AN INDIAN woman who was threatened with deportation while in a coma still fears for her future despite the Home Office granting her a 12-month visa.
Bhavani Esapathi, who suffers from a complex form of Crohn’s disease, was in a coma following a surgery in September when she received a letter stating her application for leave to remain had been refused.
Her fiance, Martin Mangler, appealed against the decision stating her life would be at risk if she were to travel.
Following this, the Home Office wrote to Esapathi saying it “has been decided to grant you a period of leave outside the rules on an exceptional basis.”
Although she has been granted leave to remain, Esapathi said she feared for her future.
“Because it’s an incurable disease, I will need my medication indefinitely and it’s currently unavailable in India. They haven’t considered this. They’ve said – yes you can have your surgery, but we don’t take any responsibility for you living after that,” she said, according to the Independent.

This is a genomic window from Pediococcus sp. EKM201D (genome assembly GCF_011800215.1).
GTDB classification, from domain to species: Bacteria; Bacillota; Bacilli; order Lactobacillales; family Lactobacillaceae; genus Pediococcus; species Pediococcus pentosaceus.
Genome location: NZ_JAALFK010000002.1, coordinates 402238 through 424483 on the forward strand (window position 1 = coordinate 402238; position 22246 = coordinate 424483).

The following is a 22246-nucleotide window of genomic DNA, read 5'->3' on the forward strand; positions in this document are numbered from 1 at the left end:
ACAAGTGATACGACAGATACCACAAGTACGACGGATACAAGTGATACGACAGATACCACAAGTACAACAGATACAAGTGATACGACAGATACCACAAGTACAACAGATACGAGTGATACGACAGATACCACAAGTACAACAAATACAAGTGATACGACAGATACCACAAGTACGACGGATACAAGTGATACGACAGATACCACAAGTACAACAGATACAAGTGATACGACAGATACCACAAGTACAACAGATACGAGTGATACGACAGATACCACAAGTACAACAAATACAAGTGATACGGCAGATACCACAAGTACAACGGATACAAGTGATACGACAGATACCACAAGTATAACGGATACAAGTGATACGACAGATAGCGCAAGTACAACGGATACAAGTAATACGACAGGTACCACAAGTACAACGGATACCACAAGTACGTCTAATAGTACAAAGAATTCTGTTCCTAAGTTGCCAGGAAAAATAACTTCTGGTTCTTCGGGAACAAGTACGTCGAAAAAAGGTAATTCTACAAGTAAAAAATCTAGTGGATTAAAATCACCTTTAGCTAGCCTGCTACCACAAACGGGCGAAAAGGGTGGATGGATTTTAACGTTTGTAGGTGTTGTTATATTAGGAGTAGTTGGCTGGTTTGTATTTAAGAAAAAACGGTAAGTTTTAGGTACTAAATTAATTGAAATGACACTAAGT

“It feels like they’re just trying to make us stop making noise. If their objective is to maintain this hostile environment and not let us be in peace then they’ve achieved it, because we can’t relax yet. It just shows that the Home Office aren’t capable – or simply don’t want to understand – how chronic diseases work. It’s not just about the surgery, it’s about me having lived here more than 10 years.”
Esapathi came to the UK on a study visa in 2010 and worked in the arts industry before she fell ill.
Esapathi’s surgeons at St Mark’s Hospital has stated that her “surgical and medical management is highly complex” and that she would need ongoing specialist care at their hospital.
Campaigners, meanwhile, have urged the Home Office to grant Esapathi the right to remain, and an online petition with the hashtag #letbhavanilive has garnered more than 170,000 signatures.